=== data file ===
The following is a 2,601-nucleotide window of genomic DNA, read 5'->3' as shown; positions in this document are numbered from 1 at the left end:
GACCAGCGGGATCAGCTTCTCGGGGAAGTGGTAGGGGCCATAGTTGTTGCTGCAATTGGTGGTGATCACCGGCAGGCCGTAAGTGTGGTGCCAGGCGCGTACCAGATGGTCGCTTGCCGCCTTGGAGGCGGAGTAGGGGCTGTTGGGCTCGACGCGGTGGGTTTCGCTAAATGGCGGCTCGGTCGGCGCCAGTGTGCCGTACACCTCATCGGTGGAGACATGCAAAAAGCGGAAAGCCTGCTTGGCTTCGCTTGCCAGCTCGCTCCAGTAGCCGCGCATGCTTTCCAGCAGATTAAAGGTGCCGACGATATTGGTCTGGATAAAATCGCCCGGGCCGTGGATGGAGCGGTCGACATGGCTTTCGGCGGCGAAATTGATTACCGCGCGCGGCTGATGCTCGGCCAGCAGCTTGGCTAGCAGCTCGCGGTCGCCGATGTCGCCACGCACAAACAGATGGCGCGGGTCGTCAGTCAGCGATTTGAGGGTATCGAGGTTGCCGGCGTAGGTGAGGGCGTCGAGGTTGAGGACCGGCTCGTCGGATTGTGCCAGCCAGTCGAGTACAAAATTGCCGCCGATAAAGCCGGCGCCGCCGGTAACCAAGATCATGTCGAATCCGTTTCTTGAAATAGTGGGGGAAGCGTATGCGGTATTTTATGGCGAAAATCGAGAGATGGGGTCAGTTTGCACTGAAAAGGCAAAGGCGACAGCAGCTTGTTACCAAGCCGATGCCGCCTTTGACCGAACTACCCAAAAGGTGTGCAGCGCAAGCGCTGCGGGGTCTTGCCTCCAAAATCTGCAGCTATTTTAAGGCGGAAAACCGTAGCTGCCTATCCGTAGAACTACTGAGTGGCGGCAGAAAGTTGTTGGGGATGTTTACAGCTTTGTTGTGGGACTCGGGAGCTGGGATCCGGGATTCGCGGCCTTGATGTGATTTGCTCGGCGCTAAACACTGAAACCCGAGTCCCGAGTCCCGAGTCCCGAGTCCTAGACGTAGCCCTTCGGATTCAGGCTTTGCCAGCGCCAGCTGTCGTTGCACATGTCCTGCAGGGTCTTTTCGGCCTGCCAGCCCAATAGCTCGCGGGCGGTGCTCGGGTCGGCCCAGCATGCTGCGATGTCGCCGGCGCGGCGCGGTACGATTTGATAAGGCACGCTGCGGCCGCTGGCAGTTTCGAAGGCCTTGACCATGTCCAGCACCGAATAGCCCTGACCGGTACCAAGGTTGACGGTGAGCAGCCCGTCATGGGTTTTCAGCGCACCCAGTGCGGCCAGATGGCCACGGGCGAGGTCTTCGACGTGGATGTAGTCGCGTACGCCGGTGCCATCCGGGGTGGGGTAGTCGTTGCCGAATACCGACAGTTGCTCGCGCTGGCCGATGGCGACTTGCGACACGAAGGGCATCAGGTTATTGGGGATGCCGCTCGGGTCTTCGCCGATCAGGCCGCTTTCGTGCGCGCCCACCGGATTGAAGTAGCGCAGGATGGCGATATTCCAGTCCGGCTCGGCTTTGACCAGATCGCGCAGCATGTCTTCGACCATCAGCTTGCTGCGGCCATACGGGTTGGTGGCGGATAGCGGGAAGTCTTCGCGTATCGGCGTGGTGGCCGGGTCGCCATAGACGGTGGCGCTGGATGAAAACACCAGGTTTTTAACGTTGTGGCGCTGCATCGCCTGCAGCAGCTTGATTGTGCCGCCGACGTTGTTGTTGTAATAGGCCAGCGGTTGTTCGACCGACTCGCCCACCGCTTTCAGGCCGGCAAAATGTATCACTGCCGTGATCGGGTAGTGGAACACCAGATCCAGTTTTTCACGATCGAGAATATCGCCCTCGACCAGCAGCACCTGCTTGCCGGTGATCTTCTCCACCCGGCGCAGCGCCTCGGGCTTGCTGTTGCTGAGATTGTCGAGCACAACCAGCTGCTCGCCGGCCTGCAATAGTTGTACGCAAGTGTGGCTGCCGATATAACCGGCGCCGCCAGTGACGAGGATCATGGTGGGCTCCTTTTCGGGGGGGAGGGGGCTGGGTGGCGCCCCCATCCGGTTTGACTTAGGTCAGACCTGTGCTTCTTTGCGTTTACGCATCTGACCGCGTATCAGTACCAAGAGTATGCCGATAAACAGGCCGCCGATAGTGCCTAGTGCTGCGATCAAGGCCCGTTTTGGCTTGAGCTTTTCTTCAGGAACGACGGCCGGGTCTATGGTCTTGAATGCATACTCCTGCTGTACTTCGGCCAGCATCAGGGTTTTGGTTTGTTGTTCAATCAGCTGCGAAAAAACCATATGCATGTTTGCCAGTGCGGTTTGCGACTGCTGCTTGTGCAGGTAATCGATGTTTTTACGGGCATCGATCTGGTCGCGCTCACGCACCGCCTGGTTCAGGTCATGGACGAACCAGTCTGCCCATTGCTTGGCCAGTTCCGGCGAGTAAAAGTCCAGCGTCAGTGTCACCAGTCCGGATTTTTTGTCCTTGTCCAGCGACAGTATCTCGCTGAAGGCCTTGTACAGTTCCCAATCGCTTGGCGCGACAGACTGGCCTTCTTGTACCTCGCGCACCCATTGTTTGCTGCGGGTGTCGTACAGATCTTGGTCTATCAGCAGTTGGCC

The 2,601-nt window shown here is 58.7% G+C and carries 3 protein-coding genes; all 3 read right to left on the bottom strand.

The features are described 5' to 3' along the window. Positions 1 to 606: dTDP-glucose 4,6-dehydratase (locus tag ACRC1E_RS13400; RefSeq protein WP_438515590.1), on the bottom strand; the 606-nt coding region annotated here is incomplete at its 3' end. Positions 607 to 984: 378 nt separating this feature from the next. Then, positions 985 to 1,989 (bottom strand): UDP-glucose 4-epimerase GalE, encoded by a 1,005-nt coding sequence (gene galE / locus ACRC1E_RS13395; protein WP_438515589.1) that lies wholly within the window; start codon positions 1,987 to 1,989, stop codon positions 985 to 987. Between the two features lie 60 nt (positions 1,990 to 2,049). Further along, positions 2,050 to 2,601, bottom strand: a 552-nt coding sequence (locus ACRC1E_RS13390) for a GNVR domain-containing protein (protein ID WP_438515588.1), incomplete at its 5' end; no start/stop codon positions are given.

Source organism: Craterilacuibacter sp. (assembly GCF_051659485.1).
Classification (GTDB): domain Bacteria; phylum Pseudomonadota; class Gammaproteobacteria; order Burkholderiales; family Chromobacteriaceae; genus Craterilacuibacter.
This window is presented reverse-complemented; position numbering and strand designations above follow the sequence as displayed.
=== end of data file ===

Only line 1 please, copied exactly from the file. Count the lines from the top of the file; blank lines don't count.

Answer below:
The following is a 2,601-nucleotide window of genomic DNA, read 5'->3' as shown; positions in this document are numbered from 1 at the left end: